Before Prince Daemon accepts a marriage proposal from his niece, Princess Rhaenyra, in episode 7 of House of the Dragon, he gifts her a bit of wisdom about Targaryen rule: “If the King isn’t feared, he is powerless.” He continues, “If you are to be a strong queen, you must cultivate love and respect, yes, but your subjects must fear you.”
This is central to Daemon’s worldview in Dragon, the explanation for much of his frustration with the late King Viserys I, his older brother and constant childhood companion. In Daemon’s eyes, Viserys was beloved but weak, too fond of dreams to face the reality of the power at his fingertips. When Balerion the Black Dread died, Viserys never mounted another such beast, while Daemon continued to ride the Blood Wyrm Caraxes for decades to follow. Viserys believed in prophecy; Daemon believes in dragons.
And so it comes to pass that, midway through Dragon’s finale, a newly crowned Queen Rhaenyra confronts her husband for preparing for combat against her orders. “I should declare war because I’m angry?” she asks, vexed by him undermining her first few hours as Ruler of the Seven Kingdoms.
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“You know my oath reaches beyond our personal ambitions,” she adds, staring meaningfully into his eyes, where she discovers no flicker of recognition. “A Song of Ice and Fire,” she clarifies, to which the prince replies, “What?”
She and Daemon both realize, then, that King Viserys never opted to share with his brother—and one-time heir—the prophecy of the Song of Ice and Fire, which portends a Targaryen must sit upon the Iron Throne in order to unite the realm against the threat in the north. Daemon sees this omission as a condemnation; Viserys never trusted him. Despite Daemon’s aptitude for depravity, Dragon has roundly established that the younger of the brothers loved the older deeply, and so yearned for the closeness and legitimacy of a place at the king’s right hand. The confirmation that Viserys never considered Daemon worthy of that position? It’s a crushing blow, especially after Daemon has suffered the recent losses of both his brother and child. To see Rhaenyra behave and reason like Viserys adds insult to injury.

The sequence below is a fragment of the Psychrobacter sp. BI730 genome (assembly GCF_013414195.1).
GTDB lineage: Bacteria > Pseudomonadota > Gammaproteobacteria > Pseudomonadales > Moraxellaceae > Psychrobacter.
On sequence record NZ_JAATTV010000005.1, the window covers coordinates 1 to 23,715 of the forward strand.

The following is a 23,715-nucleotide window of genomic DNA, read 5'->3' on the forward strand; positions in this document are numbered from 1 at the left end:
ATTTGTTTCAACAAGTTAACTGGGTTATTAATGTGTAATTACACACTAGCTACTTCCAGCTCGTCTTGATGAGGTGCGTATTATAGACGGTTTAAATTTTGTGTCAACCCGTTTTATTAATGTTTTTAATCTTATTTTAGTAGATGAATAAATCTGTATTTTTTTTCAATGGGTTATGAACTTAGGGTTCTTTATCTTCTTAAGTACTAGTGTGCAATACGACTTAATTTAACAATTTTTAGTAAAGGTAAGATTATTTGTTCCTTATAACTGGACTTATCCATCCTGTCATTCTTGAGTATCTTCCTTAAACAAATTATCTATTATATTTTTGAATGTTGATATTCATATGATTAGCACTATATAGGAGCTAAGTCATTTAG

Of course, that emotion does little to justify the violence of what happens next. Furious, Daemon grips Rhaenyra’s throat in his hand and squeezes, so tightly she’s forced to claw at his hands for breath. Viserys “was a slave to his omens and portents,” he warns. “Dreams didn’t make us kings. Dragons did.” When finally he releases her, Daemon’s face loses its ferocity—he appears almost startled by what he’s done—but not its gravity. And Rhaenyra, gasping, is not so easily cowed. “He never told you, did he?” she asks, and smiles.
These events serve as essential context for what takes place a few scenes later: Daemon serenades the great dragon Vermithor. Once the mount of the Old King Jaeherys I, Daemon and Viserys’ grandfather, Vermithor is described as “the Bronze Fury” in Fire & Blood, the book from which House of the Dragon is adapted. In the finale, a fresh-from-marital-conflict Daemon approaches this beast within the Dragonmont, where he sings a High Valyrian tune whose translation we don’t know.
Vermithor welcomes the Targaryen prince’s presence with a blast of fire, but Daemon’s exact intentions in the Dragonmont remain unclear. Does he wish to claim Vermithor as his own mount? If so, the move would be unprecedented. Daemon already rides the dragon Caraxes, and in recorded Westerosi history Targaryens have never bonded with more than one dragon at a time. We don’t even know if it’s possible for Daemon to claim another dragon, and if he somehow succeeds, it would be received as a remarkable act of hubris.
What we do know is that Daemon wishes to secure Vermithor’s allegiance to Rhaenyra’s cause (even if he won’t ride the enormous dragon himself). And yet the scene in the Dragonmont seems intended as more of a symbolic development than a narrative one. In Vermithor’s giant, glowing eye, Daemon sees himself reflected. The prince believes that Targaryens are indeed more gods than men, and that is—as both Viserys and Rhaenyra state at different moments during Dragon’s first season—thanks to their dragons. But while Viserys and Rhaenyra treat these dragons with the trepidation of nuclear codes, Daemon views them as allies, perhaps even servants, weapons of a centuries-old marriage steeped in mutual power. An avid reader of Targaryen histories, Daemon is familiar with the dragon wars of yore and recognizes the dragon wars to come. He sees Aegon II’s usurpation for what it is: an invitation to a war that cannot be fought without dragons.
But if Rhaenyra is cautious, Daemon is headstrong. Like Aemond—the Targaryen son so clearly designed in Daemon’s image—he believes his relationship with a dragon is one of strategy. It’s a marriage of equals. A prophecy won’t place a Targaryen upon the Iron Throne; fire and blood will. Caraxes has long proven loyal to his rider, and Vermithor would do the same. Still, they might beg to differ on who’s really in control.
Lauren Puckett-Pope is an associate editor at ELLE, where she covers film, TV, books and fashion.